Tuesday, February 01, 2011

Brian Cowen first of the CCR class of 1977 to retire.

I am jealous of my Cistercian College Roscrea former classmate Brian Cowen (CCR 1972-1977) who has announced that he is retiring from politics and will not contest the next election. 

Photo copied from the
Views from the Lifeboat Blog.
Brian Cowen is just 51 years young. I, and our classmates, wish him well in his retirement and that he can spend some time on the golf course where he can talk about anything he wants, and to whoever he wants, without being pilloried by all and sundry. In retiring 14 years ahead of the rest of us, and I'm sure he won't mind me saying this, he is a bollix - so jealous! I do hope that he can come to some of the re-unions that the CCR Past Pupils Union holds on regular occasions. We have questions to ask him.

A glittering political career that went sour almost the moment after he acceded to the highest position in the land has ended in disaster and ignominy. He will be remembered as a poor Taoiseach - his achievements will pale into insignificance alongside the fact that it was on his watch that the economy spiralled out of control and that he could do nothing to stop it. I'm sure he is grateful now for the existence of Charlie Haughey, who surely is safe in the position of Worst Taoiseach Ever.

It is a pity to see someone who has dedicated his life to politics make this decision to retire - but it is the right decision. The new Fianna Fáil Party that will certainly emerge after the next election needs him like a hole-in-the-head. While they could certainly have done with him retaining his seat, he would have been too much "baggage" - it's time to move on. And Cowen knows this. He is a smart guy, though not the smartest in our class which yielded six medical doctors and two PhDs! 

There is also the unwritten rule that a former Taoiseach has had his day, and doesn't interrupt the new kids on the block (ironically, Micheál Martin is the same age as us - 51). It's a lonely place if you get to the top of an organization, but then return to the bottom. Like it or not - you are a "has-been", and nobody wants to know you or hear from you. I'm sure that secretly Micheál Martin will be glad that he is gone.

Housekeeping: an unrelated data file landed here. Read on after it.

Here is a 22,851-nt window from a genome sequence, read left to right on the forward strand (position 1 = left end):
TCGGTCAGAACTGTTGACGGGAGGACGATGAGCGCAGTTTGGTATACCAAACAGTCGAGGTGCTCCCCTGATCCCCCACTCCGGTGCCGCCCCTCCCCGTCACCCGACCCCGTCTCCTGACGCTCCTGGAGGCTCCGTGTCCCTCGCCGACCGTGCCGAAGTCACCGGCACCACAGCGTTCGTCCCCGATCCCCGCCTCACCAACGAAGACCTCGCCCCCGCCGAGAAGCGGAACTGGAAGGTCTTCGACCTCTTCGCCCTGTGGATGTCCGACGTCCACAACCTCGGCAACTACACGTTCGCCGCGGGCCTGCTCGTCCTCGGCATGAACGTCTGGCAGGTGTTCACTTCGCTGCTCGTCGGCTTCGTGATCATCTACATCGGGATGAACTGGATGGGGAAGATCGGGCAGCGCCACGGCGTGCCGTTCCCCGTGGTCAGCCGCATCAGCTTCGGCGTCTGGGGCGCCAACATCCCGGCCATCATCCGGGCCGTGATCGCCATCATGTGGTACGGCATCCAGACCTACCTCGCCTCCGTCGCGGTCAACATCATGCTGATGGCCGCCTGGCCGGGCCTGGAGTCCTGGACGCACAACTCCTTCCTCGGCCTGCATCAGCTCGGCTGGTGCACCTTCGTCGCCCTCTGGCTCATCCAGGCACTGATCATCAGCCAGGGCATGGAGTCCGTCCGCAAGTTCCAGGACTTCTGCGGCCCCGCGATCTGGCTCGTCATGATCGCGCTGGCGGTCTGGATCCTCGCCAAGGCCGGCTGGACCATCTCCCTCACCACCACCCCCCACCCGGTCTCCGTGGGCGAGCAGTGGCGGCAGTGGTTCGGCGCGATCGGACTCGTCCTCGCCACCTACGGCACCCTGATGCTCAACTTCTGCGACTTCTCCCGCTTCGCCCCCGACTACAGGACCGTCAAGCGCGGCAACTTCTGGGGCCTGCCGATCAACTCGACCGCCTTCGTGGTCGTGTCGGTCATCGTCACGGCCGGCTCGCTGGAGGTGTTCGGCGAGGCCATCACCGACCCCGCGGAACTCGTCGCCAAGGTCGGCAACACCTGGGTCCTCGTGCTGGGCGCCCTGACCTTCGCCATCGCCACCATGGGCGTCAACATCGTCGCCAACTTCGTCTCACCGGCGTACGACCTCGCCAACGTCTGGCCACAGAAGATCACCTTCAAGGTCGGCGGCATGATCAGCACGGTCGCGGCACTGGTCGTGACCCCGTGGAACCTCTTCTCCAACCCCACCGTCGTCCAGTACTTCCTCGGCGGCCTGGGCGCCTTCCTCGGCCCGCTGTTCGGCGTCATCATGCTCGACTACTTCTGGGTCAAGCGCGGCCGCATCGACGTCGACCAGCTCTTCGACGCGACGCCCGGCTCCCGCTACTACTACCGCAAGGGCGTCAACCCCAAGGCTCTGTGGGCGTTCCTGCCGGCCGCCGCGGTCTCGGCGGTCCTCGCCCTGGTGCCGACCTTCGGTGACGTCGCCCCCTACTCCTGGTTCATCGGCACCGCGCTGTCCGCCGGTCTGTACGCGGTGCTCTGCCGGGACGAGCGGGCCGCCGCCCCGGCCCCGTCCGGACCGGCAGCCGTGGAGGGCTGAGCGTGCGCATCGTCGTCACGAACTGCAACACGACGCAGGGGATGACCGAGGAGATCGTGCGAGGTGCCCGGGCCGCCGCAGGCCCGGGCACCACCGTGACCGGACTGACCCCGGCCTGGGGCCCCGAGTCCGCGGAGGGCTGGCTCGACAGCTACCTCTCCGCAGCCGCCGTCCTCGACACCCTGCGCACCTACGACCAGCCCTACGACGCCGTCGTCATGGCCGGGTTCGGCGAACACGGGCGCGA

Me and Brian Cowen, May 1977.
But I want to remember the Brian Cowen from my school days. He was a smart and popular boy - well liked by both teachers and pupils. He was a great sport and excelled at football, hurling, and especially rugby. In sixth year we were prefects on adjoining tables in the refectory, and we shared a newspaper many times and talked mostly about football. He once sent me the wrong way with a clever "shimmy" to one side during a football match in a one-on-one situation when I was playing in goal, and he scored an easy tap-in - somehow this memory has stayed in a memory cell somewhere in my head. He was an excellent debater right throughout our five years in CCR. My memories of that time are fond ones.

I don't think we have seen the last of Brian Cowen - an autobiography is surely the next step. Like him or hate him, I'm sure that we will all be fascinated in a few years time when he tells his own story - I hope it is a "warts and all" story. I would advise that he sees to his health - he looked exhausted on TV last night. His father (Ber) died a week short of his 52nd birthday.

While many are glad to see the back of him, I'd like to wish him well in retirement.

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